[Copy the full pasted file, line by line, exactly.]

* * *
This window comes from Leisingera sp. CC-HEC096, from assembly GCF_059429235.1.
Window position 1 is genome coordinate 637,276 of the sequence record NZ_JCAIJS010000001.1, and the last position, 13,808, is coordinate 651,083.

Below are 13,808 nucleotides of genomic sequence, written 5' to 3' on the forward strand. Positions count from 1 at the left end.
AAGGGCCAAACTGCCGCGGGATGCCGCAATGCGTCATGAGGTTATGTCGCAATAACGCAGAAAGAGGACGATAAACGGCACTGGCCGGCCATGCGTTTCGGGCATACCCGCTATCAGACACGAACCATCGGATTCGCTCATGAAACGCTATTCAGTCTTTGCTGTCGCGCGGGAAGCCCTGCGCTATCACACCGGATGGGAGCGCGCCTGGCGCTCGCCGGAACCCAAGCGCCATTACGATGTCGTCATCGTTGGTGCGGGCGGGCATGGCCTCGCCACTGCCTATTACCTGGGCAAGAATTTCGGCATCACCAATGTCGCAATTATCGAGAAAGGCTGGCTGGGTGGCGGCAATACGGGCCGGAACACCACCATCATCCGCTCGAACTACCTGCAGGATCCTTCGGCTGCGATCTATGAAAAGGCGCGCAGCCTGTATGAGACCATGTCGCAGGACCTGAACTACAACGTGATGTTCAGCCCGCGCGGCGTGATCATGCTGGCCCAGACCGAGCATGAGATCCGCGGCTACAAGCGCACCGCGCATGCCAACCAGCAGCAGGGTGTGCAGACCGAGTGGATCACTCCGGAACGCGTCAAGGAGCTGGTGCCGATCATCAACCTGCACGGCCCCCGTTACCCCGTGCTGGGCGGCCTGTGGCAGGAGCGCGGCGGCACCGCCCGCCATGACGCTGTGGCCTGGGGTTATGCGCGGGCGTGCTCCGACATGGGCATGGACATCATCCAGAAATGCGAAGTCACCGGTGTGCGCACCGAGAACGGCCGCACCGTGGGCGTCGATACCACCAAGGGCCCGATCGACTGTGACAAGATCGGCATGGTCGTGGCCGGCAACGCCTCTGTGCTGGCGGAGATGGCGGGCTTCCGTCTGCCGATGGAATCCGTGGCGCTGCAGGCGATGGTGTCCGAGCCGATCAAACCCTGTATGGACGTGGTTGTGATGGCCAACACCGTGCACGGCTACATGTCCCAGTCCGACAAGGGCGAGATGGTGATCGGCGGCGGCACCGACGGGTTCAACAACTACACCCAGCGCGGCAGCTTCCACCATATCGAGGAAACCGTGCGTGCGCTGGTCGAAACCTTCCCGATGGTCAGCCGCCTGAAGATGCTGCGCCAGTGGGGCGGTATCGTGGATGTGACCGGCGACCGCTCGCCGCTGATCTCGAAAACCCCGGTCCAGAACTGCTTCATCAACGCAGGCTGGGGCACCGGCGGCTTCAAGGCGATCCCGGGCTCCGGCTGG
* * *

This window comes from Leisingera sp. CC-HEC096, from assembly GCF_059429235.1.
Window position 1 is genome coordinate 637,276 of the sequence record NZ_JCAIJS010000001.1, and the last position, 13,808, is coordinate 651,083.

Below are 13,808 nucleotides of genomic sequence, written 5' to 3' on the forward strand. Positions count from 1 at the left end.
AAGGGCCAAACTGCCGCGGGATGCCGCAATGCGTCATGAGGTTATGTCGCAATAACGCAGAAAGAGGACGATAAACGGCACTGGCCGGCCATGCGTTTCGGGCATACCCGCTATCAGACACGAACCATCGGATTCGCTCATGAAACGCTATTCAGTCTTTGCTGTCGCGCGGGAAGCCCTGCGCTATCACACCGGATGGGAGCGCGCCTGGCGCTCGCCGGAACCCAAGCGCCATTACGATGTCGTCATCGTTGGTGCGGGCGGGCATGGCCTCGCCACTGCCTATTACCTGGGCAAGAATTTCGGCATCACCAATGTCGCAATTATCGAGAAAGGCTGGCTGGGTGGCGGCAATACGGGCCGGAACACCACCATCATCCGCTCGAACTACCTGCAGGATCCTTCGGCTGCGATCTATGAAAAGGCGCGCAGCCTGTATGAGACCATGTCGCAGGACCTGAACTACAACGTGATGTTCAGCCCGCGCGGCGTGATCATGCTGGCCCAGACCGAGCATGAGATCCGCGGCTACAAGCGCACCGCGCATGCCAACCAGCAGCAGGGTGTGCAGACCGAGTGGATCACTCCGGAACGCGTCAAGGAGCTGGTGCCGATCATCAACCTGCACGGCCCCCGTTACCCCGTGCTGGGCGGCCTGTGGCAGGAGCGCGGCGGCACCGCCCGCCATGACGCTGTGGCCTGGGGTTATGCGCGGGCGTGCTCCGACATGGGCATGGACATCATCCAGAAATGCGAAGTCACCGGTGTGCGCACCGAGAACGGCCGCACCGTGGGCGTCGATACCACCAAGGGCCCGATCGACTGTGACAAGATCGGCATGGTCGTGGCCGGCAACGCCTCTGTGCTGGCGGAGATGGCGGGCTTCCGTCTGCCGATGGAATCCGTGGCGCTGCAGGCGATGGTGTCCGAGCCGATCAAACCCTGTATGGACGTGGTTGTGATGGCCAACACCGTGCACGGCTACATGTCCCAGTCCGACAAGGGCGAGATGGTGATCGGCGGCGGCACCGACGGGTTCAACAACTACACCCAGCGCGGCAGCTTCCACCATATCGAGGAAACCGTGCGTGCGCTGGTCGAAACCTTCCCGATGGTCAGCCGCCTGAAGATGCTGCGCCAGTGGGGCGGTATCGTGGATGTGACCGGCGACCGCTCGCCGCTGATCTCGAAAACCCCGGTCCAGAACTGCTTCATCAACGCAGGCTGGGGCACCGGCGGCTTCAAGGCGATCCCGGGCTCCGGCTGG